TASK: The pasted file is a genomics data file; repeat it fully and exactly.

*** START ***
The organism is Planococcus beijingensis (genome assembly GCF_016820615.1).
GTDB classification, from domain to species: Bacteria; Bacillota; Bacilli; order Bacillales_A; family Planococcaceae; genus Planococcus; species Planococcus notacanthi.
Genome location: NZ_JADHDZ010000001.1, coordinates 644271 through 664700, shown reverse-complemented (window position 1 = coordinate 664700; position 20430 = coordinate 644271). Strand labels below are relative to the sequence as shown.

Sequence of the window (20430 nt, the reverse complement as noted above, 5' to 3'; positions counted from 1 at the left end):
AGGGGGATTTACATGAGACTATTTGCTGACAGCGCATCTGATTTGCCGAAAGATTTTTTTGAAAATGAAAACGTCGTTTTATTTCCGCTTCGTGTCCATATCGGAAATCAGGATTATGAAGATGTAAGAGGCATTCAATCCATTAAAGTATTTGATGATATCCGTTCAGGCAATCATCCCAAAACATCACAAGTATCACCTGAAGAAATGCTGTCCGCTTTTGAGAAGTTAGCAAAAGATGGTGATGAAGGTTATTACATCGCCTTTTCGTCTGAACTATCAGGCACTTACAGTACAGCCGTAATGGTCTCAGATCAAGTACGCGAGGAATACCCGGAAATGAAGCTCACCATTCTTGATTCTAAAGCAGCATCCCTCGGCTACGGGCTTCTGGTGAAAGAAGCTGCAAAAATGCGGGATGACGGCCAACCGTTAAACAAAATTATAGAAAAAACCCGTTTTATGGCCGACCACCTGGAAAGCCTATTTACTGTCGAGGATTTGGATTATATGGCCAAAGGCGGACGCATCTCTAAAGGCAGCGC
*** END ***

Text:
The organism is Planococcus beijingensis (genome assembly GCF_016820615.1).
GTDB classification, from domain to species: Bacteria; Bacillota; Bacilli; order Bacillales_A; family Planococcaceae; genus Planococcus; species Planococcus notacanthi.
Genome location: NZ_JADHDZ010000001.1, coordinates 644271 through 664700, shown reverse-complemented (window position 1 = coordinate 664700; position 20430 = coordinate 644271). Strand labels below are relative to the sequence as shown.

Sequence of the window (20430 nt, the reverse complement as noted above, 5' to 3'; positions counted from 1 at the left end):
AGGGGGATTTACATGAGACTATTTGCTGACAGCGCATCTGATTTGCCGAAAGATTTTTTTGAAAATGAAAACGTCGTTTTATTTCCGCTTCGTGTCCATATCGGAAATCAGGATTATGAAGATGTAAGAGGCATTCAATCCATTAAAGTATTTGATGATATCCGTTCAGGCAATCATCCCAAAACATCACAAGTATCACCTGAAGAAATGCTGTCCGCTTTTGAGAAGTTAGCAAAAGATGGTGATGAAGGTTATTACATCGCCTTTTCGTCTGAACTATCAGGCACTTACAGTACAGCCGTAATGGTCTCAGATCAAGTACGCGAGGAATACCCGGAAATGAAGCTCACCATTCTTGATTCTAAAGCAGCATCCCTCGGCTACGGGCTTCTGGTGAAAGAAGCTGCAAAAATGCGGGATGACGGCCAACCGTTAAACAAAATTATAGAAAAAACCCGTTTTATGGCCGACCACCTGGAAAGCCTATTTACTGTCGAGGATTTGGATTATATGGCCAAAGGCGGACGCATCTCTAAAGGCAGCGC